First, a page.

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For Immediate Release
June 28, 2019

Contact:
Alex Rossman
arossman@mlpp.org
517-487-5436

LANSING—The number of homeless children under the age of 4 in Michigan has reached 15,565—and is likely even higher—according to Homelessness in Early Childhood, a new report from the Michigan League for Public Policy and Poverty Solutions at the University of Michigan. Using the broader educational definition of homelessness, this is over two and a half times the number that is reported by the state’s shelter system.

“Crucial brain development takes place between birth and age 4, and kids who experience the trauma of homelessness face obstacles to their own physical and emotional growth. These kids are so little, and we should be doing everything we can to help them and their families to thrive,” said Alicia Guevara Warren, Kids Count Project Director for the Michigan League for Public Policy.

Fifty-four percent of preschool children experiencing homelessness have a major developmental delay, compared with just 16 percent of their peers who are not homeless. And nearly half of all children who were homeless were chronically absent last school year.

“If we’re going to adequately address the issue of homelessness among young children, we first need a complete picture. Right now, it is easy for kids to slip through the cracks and go un-identified because we have no unified system of support and we rely on reporting from a variety of organizations. The state needs a unified database—one that examines inequities based on race and ethnicity—in order for us to truly develop and fund resources to save kids,” said Jennifer Erb-Downward, Senior Research Associate for Poverty Solutions.

The report uses Michigan Department of Education data analyzed by Poverty Solutions at the University of Michigan to explore homelessness between birth and age 4 and makes policy recommendations to ensure all children can enter kindergarten ready to learn.

“The negative impact on educational outcomes is disturbing, but not surprising. Young children without a stable place to live are struggling, and without needed supports, the repercussions continue into grade school, impacting attendance and proficiency in math and reading. We can see that we’re not doing enough as a state to lift them up,” Erb-Downward said.

In addition to encouraging better data collection, the report raises the need for coordination of services.

“Policymakers need to support a system of care approach so a case manager can work with a family to coordinate services based on that family’s needs. When families are bounced from agency to agency without a connection between case managers and agencies, information can easily get lost in the shuffle. We’re talking about thousands of little Michiganders who could truly thrive if we could tie those services together,” said Guevara Warren.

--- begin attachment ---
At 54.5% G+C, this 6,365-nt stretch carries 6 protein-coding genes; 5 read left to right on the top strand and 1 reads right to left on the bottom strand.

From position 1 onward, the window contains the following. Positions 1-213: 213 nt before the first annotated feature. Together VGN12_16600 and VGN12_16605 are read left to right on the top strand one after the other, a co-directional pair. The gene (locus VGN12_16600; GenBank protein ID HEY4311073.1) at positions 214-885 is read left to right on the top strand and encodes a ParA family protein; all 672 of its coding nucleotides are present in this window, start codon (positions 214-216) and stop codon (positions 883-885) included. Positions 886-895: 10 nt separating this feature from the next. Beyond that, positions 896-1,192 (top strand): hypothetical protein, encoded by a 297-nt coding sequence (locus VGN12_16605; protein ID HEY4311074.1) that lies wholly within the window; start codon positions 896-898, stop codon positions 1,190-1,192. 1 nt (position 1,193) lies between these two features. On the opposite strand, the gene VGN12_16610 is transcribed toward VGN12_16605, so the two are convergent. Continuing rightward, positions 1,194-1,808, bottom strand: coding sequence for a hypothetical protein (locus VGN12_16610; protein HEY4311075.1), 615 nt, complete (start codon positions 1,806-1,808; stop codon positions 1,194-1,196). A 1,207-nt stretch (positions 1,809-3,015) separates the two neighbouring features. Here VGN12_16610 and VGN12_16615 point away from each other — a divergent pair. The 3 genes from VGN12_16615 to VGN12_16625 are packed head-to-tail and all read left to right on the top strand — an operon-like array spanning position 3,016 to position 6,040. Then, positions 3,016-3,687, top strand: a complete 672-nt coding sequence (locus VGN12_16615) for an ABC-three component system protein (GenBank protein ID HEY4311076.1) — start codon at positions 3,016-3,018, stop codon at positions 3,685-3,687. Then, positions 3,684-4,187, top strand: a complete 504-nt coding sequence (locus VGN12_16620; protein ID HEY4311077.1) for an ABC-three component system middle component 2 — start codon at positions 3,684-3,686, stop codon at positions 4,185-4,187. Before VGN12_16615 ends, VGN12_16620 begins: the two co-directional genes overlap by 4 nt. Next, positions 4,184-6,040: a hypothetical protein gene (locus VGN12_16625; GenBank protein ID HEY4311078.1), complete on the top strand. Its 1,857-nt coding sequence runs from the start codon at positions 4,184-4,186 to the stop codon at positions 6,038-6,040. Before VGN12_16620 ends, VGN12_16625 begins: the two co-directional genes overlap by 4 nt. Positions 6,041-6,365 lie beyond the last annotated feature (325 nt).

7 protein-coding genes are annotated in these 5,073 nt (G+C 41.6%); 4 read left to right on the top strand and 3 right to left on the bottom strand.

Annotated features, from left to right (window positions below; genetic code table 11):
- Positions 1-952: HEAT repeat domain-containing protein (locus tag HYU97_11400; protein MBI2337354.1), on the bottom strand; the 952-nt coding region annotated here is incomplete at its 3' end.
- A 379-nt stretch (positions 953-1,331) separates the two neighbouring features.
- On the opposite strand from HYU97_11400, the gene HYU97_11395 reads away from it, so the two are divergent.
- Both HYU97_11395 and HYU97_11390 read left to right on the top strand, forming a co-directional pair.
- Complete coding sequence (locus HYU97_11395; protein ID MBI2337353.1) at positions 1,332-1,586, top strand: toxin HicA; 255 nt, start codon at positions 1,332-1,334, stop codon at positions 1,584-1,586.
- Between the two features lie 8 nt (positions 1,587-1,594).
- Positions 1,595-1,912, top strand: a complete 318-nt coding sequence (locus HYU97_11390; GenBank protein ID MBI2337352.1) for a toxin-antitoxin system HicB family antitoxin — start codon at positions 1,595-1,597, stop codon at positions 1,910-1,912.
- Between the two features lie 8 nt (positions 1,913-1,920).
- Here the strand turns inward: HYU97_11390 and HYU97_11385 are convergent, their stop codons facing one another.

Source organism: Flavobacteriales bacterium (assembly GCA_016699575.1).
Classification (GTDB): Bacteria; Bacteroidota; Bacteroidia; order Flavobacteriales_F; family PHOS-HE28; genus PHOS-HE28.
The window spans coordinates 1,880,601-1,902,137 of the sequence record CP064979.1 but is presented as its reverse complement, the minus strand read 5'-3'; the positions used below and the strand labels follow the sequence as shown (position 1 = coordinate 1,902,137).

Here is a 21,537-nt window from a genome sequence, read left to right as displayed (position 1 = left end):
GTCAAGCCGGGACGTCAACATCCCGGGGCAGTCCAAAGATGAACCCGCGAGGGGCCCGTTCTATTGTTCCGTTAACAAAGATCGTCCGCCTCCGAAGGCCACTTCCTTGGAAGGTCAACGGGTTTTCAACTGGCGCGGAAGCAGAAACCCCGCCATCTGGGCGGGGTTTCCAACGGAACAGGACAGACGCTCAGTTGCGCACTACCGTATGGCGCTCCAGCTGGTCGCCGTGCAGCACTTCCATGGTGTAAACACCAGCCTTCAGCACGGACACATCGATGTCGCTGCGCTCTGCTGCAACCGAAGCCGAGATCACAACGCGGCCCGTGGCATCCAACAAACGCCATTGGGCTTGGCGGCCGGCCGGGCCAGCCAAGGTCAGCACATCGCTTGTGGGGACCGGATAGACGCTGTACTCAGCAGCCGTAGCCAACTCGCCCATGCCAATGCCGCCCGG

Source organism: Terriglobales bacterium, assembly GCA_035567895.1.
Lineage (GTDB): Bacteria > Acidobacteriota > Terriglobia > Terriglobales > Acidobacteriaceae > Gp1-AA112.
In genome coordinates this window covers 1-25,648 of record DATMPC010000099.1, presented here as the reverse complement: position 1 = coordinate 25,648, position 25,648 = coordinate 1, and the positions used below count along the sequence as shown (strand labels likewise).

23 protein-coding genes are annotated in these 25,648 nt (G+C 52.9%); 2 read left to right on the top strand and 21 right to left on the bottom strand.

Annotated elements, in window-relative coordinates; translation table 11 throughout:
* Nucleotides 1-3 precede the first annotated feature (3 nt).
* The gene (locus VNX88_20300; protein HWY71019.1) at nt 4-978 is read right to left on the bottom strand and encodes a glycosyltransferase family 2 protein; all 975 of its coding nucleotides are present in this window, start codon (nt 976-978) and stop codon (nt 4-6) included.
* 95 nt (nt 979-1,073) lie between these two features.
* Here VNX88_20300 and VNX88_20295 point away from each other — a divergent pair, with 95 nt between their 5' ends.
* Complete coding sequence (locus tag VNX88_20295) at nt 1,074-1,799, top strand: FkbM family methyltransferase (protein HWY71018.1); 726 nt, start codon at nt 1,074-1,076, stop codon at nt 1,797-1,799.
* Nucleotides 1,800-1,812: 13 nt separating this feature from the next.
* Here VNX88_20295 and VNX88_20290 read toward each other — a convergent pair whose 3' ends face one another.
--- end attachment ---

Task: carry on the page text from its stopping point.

The state’s current affordable housing crisis, which is widespread, is a big part of the problem, too, according to the report. Right now, for every 100 renters with extremely low incomes, there are only 37 affordable housing units, and housing discrimination is a big piece of that crisis.

“Relative to the need there are very few vouchers available under HUD’s Housing Choice Voucher program, and landlords often compound the problem by rejecting prospective tenants based on that income source. Up to 78 percent of those voucher holders are denied by landlords in the U.S. And ‘source of income’ discrimination is often just a cover for landlords who illegally discriminate based on race, ethnicity and disability,” said Julie Cassidy, a senior policy analyst at the Michigan League for Public Policy.

The report’s major recommendations include:

  • Improving data collection;
  • Supporting coordination of services;
  • Increasing access to early childhood education opportunities; and
  • Ending housing discrimination.

The counties with the highest percentage of young children who are homeless are rural, and include Alger, Lake and Arenac counties. Seventy-five percent of all young children experiencing homelessness, though, live in urban areas of the state.

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The Kids Count in Michigan project is part of a broad national effort to improve conditions for children and their families. Funding for the project is provided by the Annie E. Casey Foundation, The Max M. and Marjorie S. Fisher Foundation, The Skillman Foundation, Steelcase Foundation, Michigan Education Association, American Federation of Teachers Michigan, Ruth Mott Foundation, Blue Cross Blue Shield of Michigan Foundation, United Way for Southeastern Michigan, DTE Energy Foundation, Ford Motor Company Fund, and the Battle Creek Community Foundation. More state and local data are available at the Kids Count Data Center, www.datacenter.kidscount.org.

Poverty Solutions is a University of Michigan initiative that aims to prevent and alleviate poverty through action-based research that informs policymakers, community organizations, government entities, and practitioners about what works in confronting poverty. Learn more at poverty.umich.edu/.

The Michigan League for Public Policy, www.mlpp.org, is a nonprofit policy institute focused on economic opportunity for all. It is the only state-level organization that addresses poverty in a comprehensive way.

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